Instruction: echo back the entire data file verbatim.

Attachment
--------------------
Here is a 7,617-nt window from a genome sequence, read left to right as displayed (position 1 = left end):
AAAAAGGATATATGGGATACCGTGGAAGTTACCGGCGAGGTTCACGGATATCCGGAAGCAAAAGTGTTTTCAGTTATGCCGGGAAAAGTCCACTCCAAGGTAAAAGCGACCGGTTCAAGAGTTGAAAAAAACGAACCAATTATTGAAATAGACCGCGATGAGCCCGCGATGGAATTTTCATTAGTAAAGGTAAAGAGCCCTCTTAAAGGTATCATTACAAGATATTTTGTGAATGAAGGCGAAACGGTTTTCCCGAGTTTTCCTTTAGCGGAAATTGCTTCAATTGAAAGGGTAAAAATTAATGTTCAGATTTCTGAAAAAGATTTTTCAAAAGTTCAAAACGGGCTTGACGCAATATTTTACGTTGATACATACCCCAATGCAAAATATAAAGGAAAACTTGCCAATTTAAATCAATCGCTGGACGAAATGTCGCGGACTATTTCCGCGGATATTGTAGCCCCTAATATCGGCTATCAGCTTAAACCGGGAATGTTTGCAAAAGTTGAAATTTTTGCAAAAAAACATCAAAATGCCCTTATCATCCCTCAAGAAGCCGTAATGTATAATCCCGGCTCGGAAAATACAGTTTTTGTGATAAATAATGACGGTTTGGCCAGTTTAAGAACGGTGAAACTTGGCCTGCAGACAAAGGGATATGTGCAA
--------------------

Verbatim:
Here is a 7,617-nt window from a genome sequence, read left to right as displayed (position 1 = left end):
AAAAAGGATATATGGGATACCGTGGAAGTTACCGGCGAGGTTCACGGATATCCGGAAGCAAAAGTGTTTTCAGTTATGCCGGGAAAAGTCCACTCCAAGGTAAAAGCGACCGGTTCAAGAGTTGAAAAAAACGAACCAATTATTGAAATAGACCGCGATGAGCCCGCGATGGAATTTTCATTAGTAAAGGTAAAGAGCCCTCTTAAAGGTATCATTACAAGATATTTTGTGAATGAAGGCGAAACGGTTTTCCCGAGTTTTCCTTTAGCGGAAATTGCTTCAATTGAAAGGGTAAAAATTAATGTTCAGATTTCTGAAAAAGATTTTTCAAAAGTTCAAAACGGGCTTGACGCAATATTTTACGTTGATACATACCCCAATGCAAAATATAAAGGAAAACTTGCCAATTTAAATCAATCGCTGGACGAAATGTCGCGGACTATTTCCGCGGATATTGTAGCCCCTAATATCGGCTATCAGCTTAAACCGGGAATGTTTGCAAAAGTTGAAATTTTTGCAAAAAAACATCAAAATGCCCTTATCATCCCTCAAGAAGCCGTAATGTATAATCCCGGCTCGGAAAATACAGTTTTTGTGATAAATAATGACGGTTTGGCCAGTTTAAGAACGGTGAAACTTGGCCTGCAGACAAAGGGATATGTGCAA